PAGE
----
The opinion of the court was delivered by: Richard Mills, U.S. District Judge
This case is before the Court on the Petitioner's amended petition for a writ of habeas corpus pursuant to 28 U.S.C. § 2254. Also pending is the Respondent's motion to dismiss for failure to exhaust, the Petitioner's motion to appoint counsel, and the motion of Assistant Attorney General Russell K. Benton to substitute as counsel for the Respondent.
The Court will DENY the Petitioner's motion to appoint counsel. There is no constitutional right to the assistance of counsel in post-conviction proceedings. See Jenkins v. Gramley, 8 F.3d 505, 508 (7th Cir. 1993). The motion of attorney Russell K. Benton to substitute as counsel for the Respondent will be ALLOWED.
On September 1, 1993, Petitioner Patrick O'Connor pled guilty but mentally ill in the Circuit Court of Cook County to first degree murder and aggravated criminal sexual assault. The Petitioner was sentenced to serve concurrent prison terms of 50 years for murder and 20 years for aggravated sexual assault. The Petitioner's counsel on direct appeal filed a motion for leave to withdraw as counsel pursuant to Anders v. California, 386 U.S. 738 (1967). On February 6, 1995, the motion was granted by the Illinois Appellate Court, First District, and that court affirmed the judgment of the circuit court. People v. O'Connor, No. 1-94-0651 (unpublished order under Supreme Court Rule 23).
On May 22, 1995, the Petitioner filed a post-conviction petition under 730 ILCS 5.122-1, et seq. On September 2, 1998, he filed a supplemental petition, wherein he argued that the trial court should have conducted a fitness hearing because he was taking psychotropic medication when he pled guilty, counsel was ineffective in failing to request a fitness hearing, and retrospective fitness hearings were insufficient to protect his due process rights. On December 2, 1998, the State filed an amended motion to dismiss, which was granted by the trial court on March 12, 1999.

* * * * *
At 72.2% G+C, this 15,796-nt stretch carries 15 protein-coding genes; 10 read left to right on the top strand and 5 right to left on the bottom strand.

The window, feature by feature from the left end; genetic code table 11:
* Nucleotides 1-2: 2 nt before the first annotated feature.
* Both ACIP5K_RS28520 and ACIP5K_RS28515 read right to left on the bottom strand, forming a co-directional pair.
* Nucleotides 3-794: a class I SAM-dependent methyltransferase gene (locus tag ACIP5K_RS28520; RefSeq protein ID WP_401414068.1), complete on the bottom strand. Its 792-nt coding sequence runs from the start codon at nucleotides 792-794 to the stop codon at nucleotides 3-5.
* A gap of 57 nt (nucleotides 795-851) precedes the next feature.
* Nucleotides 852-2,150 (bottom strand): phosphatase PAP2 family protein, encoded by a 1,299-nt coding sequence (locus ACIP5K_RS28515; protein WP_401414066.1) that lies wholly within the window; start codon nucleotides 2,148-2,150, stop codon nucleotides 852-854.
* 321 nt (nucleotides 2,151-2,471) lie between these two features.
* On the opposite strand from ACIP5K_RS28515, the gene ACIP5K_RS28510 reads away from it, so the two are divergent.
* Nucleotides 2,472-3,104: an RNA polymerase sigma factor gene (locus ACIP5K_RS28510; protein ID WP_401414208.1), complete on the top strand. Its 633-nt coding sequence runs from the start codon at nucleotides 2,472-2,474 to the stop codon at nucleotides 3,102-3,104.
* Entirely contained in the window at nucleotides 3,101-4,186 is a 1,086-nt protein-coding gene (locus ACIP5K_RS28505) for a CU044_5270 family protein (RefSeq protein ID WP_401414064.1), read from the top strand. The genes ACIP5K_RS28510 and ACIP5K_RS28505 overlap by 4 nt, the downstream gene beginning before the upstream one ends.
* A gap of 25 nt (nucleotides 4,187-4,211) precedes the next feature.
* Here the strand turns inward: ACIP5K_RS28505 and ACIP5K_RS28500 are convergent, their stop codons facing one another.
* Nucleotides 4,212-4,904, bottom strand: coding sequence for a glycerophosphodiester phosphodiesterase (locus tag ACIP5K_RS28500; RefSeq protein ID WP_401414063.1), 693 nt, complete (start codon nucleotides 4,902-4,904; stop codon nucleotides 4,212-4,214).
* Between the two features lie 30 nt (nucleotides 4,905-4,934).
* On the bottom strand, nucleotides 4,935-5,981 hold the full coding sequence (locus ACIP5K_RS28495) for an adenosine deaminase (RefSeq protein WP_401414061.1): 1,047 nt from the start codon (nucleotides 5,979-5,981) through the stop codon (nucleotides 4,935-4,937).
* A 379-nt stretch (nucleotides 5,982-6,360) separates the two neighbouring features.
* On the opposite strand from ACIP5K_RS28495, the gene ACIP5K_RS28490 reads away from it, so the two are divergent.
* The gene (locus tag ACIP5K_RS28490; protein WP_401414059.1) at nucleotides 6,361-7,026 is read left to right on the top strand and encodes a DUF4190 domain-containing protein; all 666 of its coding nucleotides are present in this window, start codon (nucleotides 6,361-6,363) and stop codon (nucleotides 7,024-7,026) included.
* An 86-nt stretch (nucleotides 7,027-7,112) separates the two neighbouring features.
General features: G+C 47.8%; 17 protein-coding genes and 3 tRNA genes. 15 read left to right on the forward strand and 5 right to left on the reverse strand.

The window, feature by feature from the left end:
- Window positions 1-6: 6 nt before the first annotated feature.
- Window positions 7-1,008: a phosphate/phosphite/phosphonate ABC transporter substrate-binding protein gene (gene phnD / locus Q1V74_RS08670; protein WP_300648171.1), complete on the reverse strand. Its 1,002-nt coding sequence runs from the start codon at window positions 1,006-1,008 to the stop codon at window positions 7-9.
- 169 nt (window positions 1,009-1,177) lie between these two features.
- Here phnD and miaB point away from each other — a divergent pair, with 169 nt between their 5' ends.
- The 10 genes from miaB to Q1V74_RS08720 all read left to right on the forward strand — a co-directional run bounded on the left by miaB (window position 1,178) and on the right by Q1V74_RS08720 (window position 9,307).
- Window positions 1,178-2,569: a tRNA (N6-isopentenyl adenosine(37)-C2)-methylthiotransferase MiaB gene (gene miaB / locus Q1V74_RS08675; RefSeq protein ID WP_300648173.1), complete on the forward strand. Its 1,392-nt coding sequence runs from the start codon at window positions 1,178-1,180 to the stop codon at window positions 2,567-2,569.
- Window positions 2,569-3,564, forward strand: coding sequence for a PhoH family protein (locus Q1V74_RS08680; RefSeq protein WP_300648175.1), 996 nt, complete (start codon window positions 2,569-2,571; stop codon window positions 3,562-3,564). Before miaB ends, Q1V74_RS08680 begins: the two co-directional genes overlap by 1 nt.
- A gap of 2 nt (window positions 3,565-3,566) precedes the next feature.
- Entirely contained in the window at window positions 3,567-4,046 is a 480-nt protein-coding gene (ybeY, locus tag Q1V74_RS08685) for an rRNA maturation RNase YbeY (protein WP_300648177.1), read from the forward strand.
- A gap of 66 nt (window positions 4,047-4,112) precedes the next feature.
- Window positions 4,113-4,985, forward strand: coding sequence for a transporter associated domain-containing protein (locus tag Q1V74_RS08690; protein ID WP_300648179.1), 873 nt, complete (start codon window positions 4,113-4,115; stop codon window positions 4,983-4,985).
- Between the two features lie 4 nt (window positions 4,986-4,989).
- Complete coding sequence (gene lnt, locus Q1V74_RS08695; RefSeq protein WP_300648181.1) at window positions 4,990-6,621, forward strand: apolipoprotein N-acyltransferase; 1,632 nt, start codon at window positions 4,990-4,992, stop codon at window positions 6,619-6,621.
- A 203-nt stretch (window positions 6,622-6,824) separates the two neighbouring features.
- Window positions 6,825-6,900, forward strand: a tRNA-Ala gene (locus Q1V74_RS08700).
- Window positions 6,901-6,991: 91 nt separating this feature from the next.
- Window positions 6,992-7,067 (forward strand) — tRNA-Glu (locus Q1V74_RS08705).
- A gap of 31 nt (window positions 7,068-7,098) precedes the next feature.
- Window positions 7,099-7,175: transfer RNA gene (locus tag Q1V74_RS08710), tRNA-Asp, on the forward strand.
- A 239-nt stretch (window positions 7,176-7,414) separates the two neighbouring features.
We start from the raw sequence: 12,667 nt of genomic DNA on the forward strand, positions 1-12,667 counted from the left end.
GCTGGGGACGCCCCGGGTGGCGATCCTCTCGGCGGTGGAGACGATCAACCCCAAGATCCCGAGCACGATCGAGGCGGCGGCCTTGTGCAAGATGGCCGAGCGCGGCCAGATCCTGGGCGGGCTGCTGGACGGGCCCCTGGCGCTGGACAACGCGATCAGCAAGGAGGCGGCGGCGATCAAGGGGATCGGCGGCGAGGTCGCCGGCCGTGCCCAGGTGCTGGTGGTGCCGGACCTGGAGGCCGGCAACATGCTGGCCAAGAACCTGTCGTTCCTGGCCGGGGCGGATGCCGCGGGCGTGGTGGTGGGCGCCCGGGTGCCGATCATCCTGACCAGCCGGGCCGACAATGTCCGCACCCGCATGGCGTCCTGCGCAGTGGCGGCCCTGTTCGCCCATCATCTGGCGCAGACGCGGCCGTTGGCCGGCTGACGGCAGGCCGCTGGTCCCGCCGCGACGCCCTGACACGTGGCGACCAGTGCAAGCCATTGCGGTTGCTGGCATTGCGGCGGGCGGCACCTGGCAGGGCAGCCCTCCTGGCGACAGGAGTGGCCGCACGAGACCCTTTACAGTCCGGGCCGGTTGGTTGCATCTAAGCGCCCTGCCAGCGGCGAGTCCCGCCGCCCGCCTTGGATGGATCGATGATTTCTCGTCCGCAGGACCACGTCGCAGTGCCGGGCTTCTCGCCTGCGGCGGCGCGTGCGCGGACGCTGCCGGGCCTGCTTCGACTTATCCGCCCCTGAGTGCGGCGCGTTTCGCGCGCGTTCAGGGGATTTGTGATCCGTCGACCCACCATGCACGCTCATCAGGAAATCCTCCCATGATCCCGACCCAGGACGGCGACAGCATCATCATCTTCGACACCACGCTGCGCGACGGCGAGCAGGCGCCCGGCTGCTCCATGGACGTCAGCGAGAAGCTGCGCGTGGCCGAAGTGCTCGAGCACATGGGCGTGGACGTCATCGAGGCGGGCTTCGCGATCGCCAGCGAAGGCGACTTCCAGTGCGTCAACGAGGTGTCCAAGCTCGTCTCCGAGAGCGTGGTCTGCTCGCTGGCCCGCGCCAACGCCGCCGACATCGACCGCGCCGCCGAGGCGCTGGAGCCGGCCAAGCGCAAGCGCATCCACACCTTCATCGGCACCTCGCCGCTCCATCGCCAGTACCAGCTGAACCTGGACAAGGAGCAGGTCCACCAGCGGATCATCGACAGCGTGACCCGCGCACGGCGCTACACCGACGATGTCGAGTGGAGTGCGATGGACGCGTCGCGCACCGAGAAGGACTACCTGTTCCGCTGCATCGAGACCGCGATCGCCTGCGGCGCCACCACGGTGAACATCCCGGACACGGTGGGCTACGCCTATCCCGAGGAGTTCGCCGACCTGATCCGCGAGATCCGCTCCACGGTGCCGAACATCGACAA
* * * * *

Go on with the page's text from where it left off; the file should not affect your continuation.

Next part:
In his appeal, the Petitioner alleged that the trial court erred as a matter of law in dismissing his post-conviction petition when he did not receive a fitness hearing, despite there being a bona fide doubt concerning his fitness. The Petitioner also argued that the case should not be remanded for a retrospective fitness hearing under People v. Burgess, 680 N.E.2d 357 (Ill. 1997), because: (1) Burgess should not be applied retroactively to his case; (2) his case did not fall into the category of cases in which a retroactive fitness hearing was appropriate; and (3) retrospective fitness hearings were insufficient to protect the due process right to a fair trial. On January 19, 2001, the state appellate court reversed and remanded for an evidentiary hearing, determining that the Petitioner's post-conviction petition should not have been summarily dismissed. The court also instructed that, if on remand the circuit court determined that the trial court of conviction erred in failing to conduct a fitness hearing, then a retrospective hearing under Burgess would be appropriate. People v. O'Connor, No. 1-99-1339 (unpublished order under Supreme Court Rule 23).
On remand, the state post-conviction trial court ordered a retrospective fitness hearing on October 3, 2002. On March 24, 2003, the court issued a special order finding that Petitioner would have been unfit at the time of his original plea. A new fitness hearing was held and on July 28, 2004, the Petitioner was found fit for trial.